- Ransomware is a kind of malware that can lock you out of all of the files on your computer unless you agree to pay a ransom fee.
- If you’re infected with ransomware, you should avoid paying the fee, and instead “roll back” your computer to a point before you had the virus.
- The best way to avoid being damaged by viruses like ransomware is to backup your files often, and keep your anti-virus software and computer updated.
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While all malware is bad, ransomware is especially insidious â€” once it infects a computer, it’s usually designed to encrypt all the files until a ransom fee is paid.
The only thing you’ll be able to do with an infected computer is read the ransomware payment instructions and submit payment. Most of the time, the payment needs to be made in the form of bitcoin, and after payment is made, you’ll be given a decryption key.
Ransomware can hit both Macs and PCs, but the overwhelming majority of them are made for Windows PCs.
How ransomware works
A ransomware infection appears like most other kinds of malware. Generally, you’ll get ransomware by opening an infected file that comes through an email or website.
Ransomware can be part of a phishing scheme; for example, you might get an email asking you to verify an invoice or pay a bill, but the attached file is actually the ransomware payload.
Once infected, the ransomware moves quickly to encrypt your files and lock you out of tools that can be used to stop the attack. Depending upon the ransomware variant, it might also delete or encrypt files stored on your external hard drives, network devices, or connected cloud services (OneDrive, Dropbox, etc.). Then you’ll be told to pay a certain amount of money, usually within a few days, or you’ll lose your files.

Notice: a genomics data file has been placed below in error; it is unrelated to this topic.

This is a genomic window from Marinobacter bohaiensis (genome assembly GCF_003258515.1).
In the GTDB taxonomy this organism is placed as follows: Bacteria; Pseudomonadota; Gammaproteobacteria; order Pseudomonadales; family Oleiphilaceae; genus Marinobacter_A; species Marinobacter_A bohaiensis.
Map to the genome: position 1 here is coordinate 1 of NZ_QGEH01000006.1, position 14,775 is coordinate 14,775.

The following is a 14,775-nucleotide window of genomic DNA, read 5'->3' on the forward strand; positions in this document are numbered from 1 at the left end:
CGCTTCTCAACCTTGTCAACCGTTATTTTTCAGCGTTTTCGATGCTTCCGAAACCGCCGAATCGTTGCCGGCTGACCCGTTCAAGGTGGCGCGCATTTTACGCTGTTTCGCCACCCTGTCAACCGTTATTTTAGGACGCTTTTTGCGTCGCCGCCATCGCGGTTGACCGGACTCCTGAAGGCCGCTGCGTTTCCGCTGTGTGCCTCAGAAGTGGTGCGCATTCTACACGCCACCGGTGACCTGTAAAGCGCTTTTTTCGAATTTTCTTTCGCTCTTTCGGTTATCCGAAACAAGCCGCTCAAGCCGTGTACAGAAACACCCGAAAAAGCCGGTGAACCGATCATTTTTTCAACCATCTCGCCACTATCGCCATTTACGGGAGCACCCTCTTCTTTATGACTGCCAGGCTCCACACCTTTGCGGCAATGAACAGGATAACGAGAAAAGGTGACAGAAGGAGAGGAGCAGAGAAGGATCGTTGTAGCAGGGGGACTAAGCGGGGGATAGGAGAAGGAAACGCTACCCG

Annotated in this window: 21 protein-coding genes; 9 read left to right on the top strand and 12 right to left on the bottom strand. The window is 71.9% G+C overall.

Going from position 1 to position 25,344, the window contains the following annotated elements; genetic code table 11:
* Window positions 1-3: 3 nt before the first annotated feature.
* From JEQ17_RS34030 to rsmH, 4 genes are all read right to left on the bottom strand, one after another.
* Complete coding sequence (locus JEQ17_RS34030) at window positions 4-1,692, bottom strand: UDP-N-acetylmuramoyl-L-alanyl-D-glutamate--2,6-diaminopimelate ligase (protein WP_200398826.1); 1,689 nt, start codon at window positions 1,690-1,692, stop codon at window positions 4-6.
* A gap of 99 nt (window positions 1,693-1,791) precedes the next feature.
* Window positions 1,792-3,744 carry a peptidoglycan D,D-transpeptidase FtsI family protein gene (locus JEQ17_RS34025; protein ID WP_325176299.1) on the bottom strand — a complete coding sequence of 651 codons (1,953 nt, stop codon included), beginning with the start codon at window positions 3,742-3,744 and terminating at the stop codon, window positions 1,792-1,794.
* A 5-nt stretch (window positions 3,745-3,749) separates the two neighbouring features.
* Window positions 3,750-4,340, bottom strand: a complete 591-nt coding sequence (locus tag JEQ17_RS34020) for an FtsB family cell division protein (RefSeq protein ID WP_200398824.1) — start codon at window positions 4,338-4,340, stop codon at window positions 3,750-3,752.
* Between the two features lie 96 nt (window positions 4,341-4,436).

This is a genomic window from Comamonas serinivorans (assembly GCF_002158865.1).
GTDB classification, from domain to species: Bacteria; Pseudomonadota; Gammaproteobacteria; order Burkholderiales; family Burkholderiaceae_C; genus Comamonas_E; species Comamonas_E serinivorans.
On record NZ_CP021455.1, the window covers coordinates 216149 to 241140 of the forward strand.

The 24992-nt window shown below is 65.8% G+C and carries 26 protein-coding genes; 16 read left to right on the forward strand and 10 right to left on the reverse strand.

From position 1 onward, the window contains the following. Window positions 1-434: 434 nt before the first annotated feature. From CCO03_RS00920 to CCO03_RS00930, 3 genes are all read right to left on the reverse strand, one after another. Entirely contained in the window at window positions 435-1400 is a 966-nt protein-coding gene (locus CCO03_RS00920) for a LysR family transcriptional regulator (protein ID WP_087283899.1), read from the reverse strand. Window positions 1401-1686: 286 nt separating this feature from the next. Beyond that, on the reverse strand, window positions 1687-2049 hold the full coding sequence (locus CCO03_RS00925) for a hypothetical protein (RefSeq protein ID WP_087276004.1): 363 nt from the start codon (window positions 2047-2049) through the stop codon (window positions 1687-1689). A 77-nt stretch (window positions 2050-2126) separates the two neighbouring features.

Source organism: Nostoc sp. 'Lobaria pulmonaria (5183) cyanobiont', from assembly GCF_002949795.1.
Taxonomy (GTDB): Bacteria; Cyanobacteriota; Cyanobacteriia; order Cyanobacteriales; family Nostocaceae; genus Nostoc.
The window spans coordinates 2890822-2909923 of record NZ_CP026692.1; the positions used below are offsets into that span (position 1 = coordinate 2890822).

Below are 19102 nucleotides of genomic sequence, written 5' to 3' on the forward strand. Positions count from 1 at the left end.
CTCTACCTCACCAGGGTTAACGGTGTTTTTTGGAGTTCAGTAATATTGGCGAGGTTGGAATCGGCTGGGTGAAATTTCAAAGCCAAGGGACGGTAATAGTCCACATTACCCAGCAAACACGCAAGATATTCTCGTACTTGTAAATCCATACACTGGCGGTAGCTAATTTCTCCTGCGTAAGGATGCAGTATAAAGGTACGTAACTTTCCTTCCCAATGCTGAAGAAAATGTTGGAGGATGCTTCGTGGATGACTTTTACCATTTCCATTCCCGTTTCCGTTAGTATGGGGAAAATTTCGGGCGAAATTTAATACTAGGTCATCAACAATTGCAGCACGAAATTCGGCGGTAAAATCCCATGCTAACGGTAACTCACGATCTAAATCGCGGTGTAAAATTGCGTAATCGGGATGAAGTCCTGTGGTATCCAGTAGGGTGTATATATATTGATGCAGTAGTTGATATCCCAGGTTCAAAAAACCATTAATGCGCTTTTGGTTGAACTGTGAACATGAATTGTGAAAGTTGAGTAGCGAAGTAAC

What to do if you get ransomware
If you’re infected by ransomware, most security experts recommend not paying the ransom. Not only does paying it embolden and encourage ransomware criminals, but there’s no guarantee you’ll get the decryption code â€” or that it will work properly.
Instead of paying the ransom, proactively protect your computer before you’re infected. This means making sure that all your important data is backed up.
The safest way to backup your data is with an external hard drive, using backup software that uses versioning. Versioning ensures that each backup of your PC is treated as a separate version, so if you happen to back up an infected file, you can “roll back” to an older version that’s not yet been infected.
And don’t leave the drive permanently connected to the computer; when the backup is complete, disconnect it so malware can’t infect it.
In addition, there are tools at your disposal to fight ransomware even after an attack. No More Ransom and ID Ransomware, for example, are no-cost services you can use to try to decrypt an infected computer. Both tools have an ever-growing database of ransomware that can help you.
How to avoid ransomware
Ransomware is just another kind of malware, so the same tips to avoid viruses apply here as well.
- Use anti-malware software, and in particular consider protecting yourself with anti-ransomware software. Some popular anti-ransomware tools include Acronis Ransomware Protection,Check Point ZoneAlarm Anti-Ransomware, and Malwarebytes Anti-Ransomware Beta.
- Keep your Windows or Mac computer up to date with the latest patches and security updates. The famous WannaCry ransomware hack spread quickest among older Windows computers that hadn’t installed any new updates in years.
- Never click any links you don’t completely trust. This is age-old advice; don’t open emails and attachments unless you trust the source, and don’t visit or click links on dicey websites. Try to keep to credible and legitimate sources for downloading software, both on your computer and mobile devices.